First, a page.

The latest industry news to your inbox.


I'd like to hear about marketing opportunities


I accept IQ Magazine's Terms and Conditions and Privacy Policy


Call for investigation into Adele ‘ticket bots’

Washington state senator Marko Liias suspects bots are to blame for large numbers of Adele tickets ending up on the secondary market

By Jon Chapple on 18 Jan 2016

Adele, the Tonight Show Starring Jimmy Fallon

Adele performing 'Water Under the Bridge' on The Tonight Show with Jimmy Fallon, 23 November 2015

image ©

A member of the Washington State Senate has called on the state’s attorney-general to investigate whether ticket bots are behind the large numbers of tickets to Adele’s 25 and 26 July concerts in Seattle which have appeared on the secondary market.

“The use of ticket bots is profiteering, plain and simple. It’s unfair, it’s exploitative, and it’s illegal,” Marko Liias said in a press release. “If bots have been used to purchase Adele tickets, this should be prosecuted.”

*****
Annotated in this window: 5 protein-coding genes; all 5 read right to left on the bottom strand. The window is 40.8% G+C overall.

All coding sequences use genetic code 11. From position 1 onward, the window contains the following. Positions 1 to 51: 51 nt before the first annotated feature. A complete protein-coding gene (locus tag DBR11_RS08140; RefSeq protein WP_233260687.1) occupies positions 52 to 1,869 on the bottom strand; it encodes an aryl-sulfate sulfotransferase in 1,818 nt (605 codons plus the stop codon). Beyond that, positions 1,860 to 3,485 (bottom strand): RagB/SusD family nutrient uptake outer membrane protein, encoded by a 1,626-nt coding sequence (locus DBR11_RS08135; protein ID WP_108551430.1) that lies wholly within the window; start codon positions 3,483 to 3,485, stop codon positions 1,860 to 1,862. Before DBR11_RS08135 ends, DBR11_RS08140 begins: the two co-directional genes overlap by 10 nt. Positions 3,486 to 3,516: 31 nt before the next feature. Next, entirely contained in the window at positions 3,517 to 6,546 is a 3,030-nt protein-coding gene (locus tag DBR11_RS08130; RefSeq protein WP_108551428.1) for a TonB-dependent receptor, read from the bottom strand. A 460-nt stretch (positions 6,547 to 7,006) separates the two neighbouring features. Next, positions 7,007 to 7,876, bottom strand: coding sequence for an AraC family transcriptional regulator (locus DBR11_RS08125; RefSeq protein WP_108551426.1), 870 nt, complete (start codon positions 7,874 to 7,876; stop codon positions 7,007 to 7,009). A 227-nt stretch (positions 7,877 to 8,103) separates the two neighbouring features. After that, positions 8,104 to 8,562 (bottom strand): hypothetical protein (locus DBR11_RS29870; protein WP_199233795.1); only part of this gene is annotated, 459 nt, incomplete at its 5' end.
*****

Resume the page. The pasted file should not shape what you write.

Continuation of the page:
Liias suspects bots (as opposed to large numbers of humans) were used to buy tickets for the Adele shows in question “because of the wave of anecdotal evidence that sales locked up almost immediately after the tickets went on sale”, a representative of the senator tells IQ.

Liias suspects bots “because of the wave of anecdotal evidence that sales locked up almost immediately after the tickets went on sale”

“Efforts by Adele’s people to try to filter sales and prevent the use of bots may have further complicated things, so it’s probably going to take some time to sort it all out. What Senator Liias hopes to accomplish is to make sure the incident receives due diligence and, if bots were indeed used, that those behind them should be prosecuted. As the Senate has no legal investigative staff, Sen. Liias’s only means of enacting due investigation is through the attorney-general’s office.

Ticket bots have been illegal in Washington since April 2015.

“Attorney-General [Bob] Ferguson wisely recognised the need for this law, and now we can use it to protect Washingtonians’ ability to purchase tickets at a reasonable, legal price,” says Liias. “This will send a message, loud and clear, that ticket bots have no place in Washington state.”

Comments are closed.